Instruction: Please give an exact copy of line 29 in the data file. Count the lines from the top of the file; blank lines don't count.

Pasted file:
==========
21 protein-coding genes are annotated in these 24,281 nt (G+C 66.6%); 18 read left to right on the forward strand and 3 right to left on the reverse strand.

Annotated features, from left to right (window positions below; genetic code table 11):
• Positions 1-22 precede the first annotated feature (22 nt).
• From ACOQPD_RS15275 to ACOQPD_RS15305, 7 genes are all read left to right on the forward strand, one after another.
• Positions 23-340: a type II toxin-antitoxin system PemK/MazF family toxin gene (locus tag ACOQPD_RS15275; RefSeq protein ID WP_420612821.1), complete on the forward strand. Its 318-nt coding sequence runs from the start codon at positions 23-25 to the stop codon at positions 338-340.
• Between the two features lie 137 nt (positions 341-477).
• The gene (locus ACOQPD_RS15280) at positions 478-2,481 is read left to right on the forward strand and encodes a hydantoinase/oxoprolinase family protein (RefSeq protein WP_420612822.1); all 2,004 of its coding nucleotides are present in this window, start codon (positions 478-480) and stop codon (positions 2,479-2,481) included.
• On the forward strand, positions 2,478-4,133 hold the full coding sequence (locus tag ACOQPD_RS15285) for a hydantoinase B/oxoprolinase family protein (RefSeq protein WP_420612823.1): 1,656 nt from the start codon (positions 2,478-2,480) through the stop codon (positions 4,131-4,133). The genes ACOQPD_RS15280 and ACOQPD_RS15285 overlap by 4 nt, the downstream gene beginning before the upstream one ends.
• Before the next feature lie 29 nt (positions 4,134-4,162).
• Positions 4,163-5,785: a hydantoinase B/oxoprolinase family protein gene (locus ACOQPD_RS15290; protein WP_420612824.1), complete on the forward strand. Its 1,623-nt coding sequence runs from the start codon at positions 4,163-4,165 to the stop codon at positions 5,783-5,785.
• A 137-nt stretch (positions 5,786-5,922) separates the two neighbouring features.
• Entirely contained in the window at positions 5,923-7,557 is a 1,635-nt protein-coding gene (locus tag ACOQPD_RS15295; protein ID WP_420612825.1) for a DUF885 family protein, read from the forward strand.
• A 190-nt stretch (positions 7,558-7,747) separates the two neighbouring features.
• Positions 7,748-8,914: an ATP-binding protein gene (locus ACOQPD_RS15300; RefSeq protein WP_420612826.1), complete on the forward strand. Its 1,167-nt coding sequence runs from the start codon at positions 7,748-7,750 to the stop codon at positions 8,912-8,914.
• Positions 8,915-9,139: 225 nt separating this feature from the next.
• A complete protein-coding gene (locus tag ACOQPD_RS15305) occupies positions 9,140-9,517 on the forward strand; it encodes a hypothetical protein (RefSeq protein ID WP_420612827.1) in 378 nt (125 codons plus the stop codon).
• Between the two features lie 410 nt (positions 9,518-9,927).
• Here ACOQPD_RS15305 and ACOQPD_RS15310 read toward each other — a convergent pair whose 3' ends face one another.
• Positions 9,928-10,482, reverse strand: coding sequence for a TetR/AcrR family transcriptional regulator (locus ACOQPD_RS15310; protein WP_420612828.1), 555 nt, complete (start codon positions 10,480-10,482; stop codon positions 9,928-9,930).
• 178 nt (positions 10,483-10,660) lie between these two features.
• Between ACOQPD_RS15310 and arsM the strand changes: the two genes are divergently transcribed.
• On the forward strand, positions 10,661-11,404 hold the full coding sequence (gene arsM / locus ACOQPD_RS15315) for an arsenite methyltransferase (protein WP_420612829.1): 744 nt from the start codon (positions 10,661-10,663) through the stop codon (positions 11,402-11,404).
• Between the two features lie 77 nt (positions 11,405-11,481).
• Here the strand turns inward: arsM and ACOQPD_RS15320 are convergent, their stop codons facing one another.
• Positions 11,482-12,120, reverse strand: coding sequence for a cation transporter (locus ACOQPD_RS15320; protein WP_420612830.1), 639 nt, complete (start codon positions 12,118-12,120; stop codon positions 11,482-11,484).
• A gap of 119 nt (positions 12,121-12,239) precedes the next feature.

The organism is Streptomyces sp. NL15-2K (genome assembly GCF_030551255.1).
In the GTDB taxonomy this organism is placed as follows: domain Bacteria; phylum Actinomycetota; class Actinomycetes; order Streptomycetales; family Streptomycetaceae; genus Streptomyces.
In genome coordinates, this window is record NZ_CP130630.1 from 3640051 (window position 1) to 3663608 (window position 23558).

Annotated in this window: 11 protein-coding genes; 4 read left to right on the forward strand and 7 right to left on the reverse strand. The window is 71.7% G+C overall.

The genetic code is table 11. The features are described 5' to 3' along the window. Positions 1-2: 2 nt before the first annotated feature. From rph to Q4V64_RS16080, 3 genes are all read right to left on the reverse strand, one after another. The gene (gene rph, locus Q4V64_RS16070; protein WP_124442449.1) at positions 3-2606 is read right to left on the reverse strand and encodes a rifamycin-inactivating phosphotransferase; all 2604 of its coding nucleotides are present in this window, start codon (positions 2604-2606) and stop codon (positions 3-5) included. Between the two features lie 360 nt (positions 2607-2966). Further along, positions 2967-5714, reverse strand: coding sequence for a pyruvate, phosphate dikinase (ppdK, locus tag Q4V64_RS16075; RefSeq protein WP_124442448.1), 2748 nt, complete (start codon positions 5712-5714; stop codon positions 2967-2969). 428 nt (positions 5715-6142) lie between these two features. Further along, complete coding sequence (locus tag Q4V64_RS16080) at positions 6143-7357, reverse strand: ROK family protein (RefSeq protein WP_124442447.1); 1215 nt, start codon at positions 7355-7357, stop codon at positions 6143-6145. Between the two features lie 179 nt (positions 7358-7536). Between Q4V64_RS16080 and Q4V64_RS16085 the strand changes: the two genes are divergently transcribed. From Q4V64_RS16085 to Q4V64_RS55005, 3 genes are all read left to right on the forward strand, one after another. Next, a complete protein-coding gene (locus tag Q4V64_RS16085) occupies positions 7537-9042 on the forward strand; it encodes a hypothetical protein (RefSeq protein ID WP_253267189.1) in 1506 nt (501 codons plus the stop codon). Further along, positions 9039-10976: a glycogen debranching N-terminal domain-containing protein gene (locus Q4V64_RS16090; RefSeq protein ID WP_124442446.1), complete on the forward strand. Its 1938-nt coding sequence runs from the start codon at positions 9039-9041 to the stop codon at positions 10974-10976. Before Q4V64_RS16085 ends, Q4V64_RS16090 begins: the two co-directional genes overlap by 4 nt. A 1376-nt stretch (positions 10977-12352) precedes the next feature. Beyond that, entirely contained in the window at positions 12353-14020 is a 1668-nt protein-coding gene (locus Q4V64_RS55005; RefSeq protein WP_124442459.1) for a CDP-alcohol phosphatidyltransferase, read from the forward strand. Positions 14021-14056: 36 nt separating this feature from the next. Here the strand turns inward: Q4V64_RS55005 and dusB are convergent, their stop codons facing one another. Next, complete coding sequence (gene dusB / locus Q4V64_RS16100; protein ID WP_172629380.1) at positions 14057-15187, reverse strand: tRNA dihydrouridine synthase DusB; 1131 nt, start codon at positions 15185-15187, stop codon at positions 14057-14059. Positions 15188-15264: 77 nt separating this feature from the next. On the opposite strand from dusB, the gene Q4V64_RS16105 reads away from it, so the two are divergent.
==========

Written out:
In genome coordinates, this window is record NZ_CP130630.1 from 3640051 (window position 1) to 3663608 (window position 23558).